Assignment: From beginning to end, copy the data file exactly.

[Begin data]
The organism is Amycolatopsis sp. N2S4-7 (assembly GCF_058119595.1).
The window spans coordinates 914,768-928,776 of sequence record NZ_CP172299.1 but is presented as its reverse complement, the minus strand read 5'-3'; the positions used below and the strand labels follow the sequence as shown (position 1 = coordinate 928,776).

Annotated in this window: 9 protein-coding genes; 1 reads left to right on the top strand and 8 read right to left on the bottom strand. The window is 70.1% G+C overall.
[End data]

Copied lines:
The organism is Amycolatopsis sp. N2S4-7 (assembly GCF_058119595.1).
The window spans coordinates 914,768-928,776 of sequence record NZ_CP172299.1 but is presented as its reverse complement, the minus strand read 5'-3'; the positions used below and the strand labels follow the sequence as shown (position 1 = coordinate 928,776).

Annotated in this window: 9 protein-coding genes; 1 reads left to right on the top strand and 8 read right to left on the bottom strand. The window is 70.1% G+C overall.